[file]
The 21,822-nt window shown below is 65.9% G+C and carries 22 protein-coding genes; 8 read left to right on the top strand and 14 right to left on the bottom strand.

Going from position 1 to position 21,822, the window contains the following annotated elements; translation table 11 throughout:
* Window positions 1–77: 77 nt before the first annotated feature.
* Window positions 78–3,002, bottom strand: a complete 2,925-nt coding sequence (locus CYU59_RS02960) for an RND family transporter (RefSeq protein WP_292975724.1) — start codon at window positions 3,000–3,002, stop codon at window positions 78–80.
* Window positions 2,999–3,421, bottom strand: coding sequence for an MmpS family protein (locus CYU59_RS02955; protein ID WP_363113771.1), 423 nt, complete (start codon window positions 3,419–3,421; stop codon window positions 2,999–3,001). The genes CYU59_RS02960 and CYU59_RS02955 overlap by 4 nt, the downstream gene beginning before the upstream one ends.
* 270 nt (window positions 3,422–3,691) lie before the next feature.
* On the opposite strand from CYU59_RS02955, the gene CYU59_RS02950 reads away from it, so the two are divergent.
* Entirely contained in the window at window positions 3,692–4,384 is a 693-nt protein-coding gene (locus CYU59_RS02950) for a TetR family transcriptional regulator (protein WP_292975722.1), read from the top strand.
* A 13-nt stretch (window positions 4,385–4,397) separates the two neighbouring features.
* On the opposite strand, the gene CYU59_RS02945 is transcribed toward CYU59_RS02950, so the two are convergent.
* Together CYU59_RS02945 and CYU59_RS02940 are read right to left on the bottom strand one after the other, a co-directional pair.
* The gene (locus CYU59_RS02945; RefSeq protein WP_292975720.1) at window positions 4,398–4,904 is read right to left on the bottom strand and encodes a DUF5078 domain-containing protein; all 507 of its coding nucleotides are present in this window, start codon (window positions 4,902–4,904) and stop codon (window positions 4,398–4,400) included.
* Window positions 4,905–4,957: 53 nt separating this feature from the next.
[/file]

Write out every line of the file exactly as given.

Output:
The 21,822-nt window shown below is 65.9% G+C and carries 22 protein-coding genes; 8 read left to right on the top strand and 14 right to left on the bottom strand.

Going from position 1 to position 21,822, the window contains the following annotated elements; translation table 11 throughout:
* Window positions 1–77: 77 nt before the first annotated feature.
* Window positions 78–3,002, bottom strand: a complete 2,925-nt coding sequence (locus CYU59_RS02960) for an RND family transporter (RefSeq protein WP_292975724.1) — start codon at window positions 3,000–3,002, stop codon at window positions 78–80.
* Window positions 2,999–3,421, bottom strand: coding sequence for an MmpS family protein (locus CYU59_RS02955; protein ID WP_363113771.1), 423 nt, complete (start codon window positions 3,419–3,421; stop codon window positions 2,999–3,001). The genes CYU59_RS02960 and CYU59_RS02955 overlap by 4 nt, the downstream gene beginning before the upstream one ends.
* 270 nt (window positions 3,422–3,691) lie before the next feature.
* On the opposite strand from CYU59_RS02955, the gene CYU59_RS02950 reads away from it, so the two are divergent.
* Entirely contained in the window at window positions 3,692–4,384 is a 693-nt protein-coding gene (locus CYU59_RS02950) for a TetR family transcriptional regulator (protein WP_292975722.1), read from the top strand.
* A 13-nt stretch (window positions 4,385–4,397) separates the two neighbouring features.
* On the opposite strand, the gene CYU59_RS02945 is transcribed toward CYU59_RS02950, so the two are convergent.
* Together CYU59_RS02945 and CYU59_RS02940 are read right to left on the bottom strand one after the other, a co-directional pair.
* The gene (locus CYU59_RS02945; RefSeq protein WP_292975720.1) at window positions 4,398–4,904 is read right to left on the bottom strand and encodes a DUF5078 domain-containing protein; all 507 of its coding nucleotides are present in this window, start codon (window positions 4,902–4,904) and stop codon (window positions 4,398–4,400) included.
* Window positions 4,905–4,957: 53 nt separating this feature from the next.